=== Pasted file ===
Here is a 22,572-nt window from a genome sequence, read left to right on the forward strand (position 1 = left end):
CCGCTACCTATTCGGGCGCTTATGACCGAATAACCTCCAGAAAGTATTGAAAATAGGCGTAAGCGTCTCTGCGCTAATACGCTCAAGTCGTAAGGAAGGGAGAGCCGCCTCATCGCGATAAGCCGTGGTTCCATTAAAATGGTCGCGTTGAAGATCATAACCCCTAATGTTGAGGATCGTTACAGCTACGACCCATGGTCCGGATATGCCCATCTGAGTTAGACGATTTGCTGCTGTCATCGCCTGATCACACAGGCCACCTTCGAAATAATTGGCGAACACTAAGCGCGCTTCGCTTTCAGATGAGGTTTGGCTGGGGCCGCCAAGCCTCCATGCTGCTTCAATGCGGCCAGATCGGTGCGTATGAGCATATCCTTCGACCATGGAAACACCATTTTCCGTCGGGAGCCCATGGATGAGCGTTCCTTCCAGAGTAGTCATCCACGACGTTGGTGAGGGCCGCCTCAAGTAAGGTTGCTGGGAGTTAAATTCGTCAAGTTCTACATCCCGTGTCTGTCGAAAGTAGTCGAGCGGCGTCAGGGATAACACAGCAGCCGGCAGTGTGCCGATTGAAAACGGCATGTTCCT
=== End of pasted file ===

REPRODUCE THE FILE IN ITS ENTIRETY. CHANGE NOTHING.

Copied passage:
Here is a 22,572-nt window from a genome sequence, read left to right on the forward strand (position 1 = left end):
CCGCTACCTATTCGGGCGCTTATGACCGAATAACCTCCAGAAAGTATTGAAAATAGGCGTAAGCGTCTCTGCGCTAATACGCTCAAGTCGTAAGGAAGGGAGAGCCGCCTCATCGCGATAAGCCGTGGTTCCATTAAAATGGTCGCGTTGAAGATCATAACCCCTAATGTTGAGGATCGTTACAGCTACGACCCATGGTCCGGATATGCCCATCTGAGTTAGACGATTTGCTGCTGTCATCGCCTGATCACACAGGCCACCTTCGAAATAATTGGCGAACACTAAGCGCGCTTCGCTTTCAGATGAGGTTTGGCTGGGGCCGCCAAGCCTCCATGCTGCTTCAATGCGGCCAGATCGGTGCGTATGAGCATATCCTTCGACCATGGAAACACCATTTTCCGTCGGGAGCCCATGGATGAGCGTTCCTTCCAGAGTAGTCATCCACGACGTTGGTGAGGGCCGCCTCAAGTAAGGTTGCTGGGAGTTAAATTCGTCAAGTTCTACATCCCGTGTCTGTCGAAAGTAGTCGAGCGGCGTCAGGGATAACACAGCAGCCGGCAGTGTGCCGATTGAAAACGGCATGTTCCT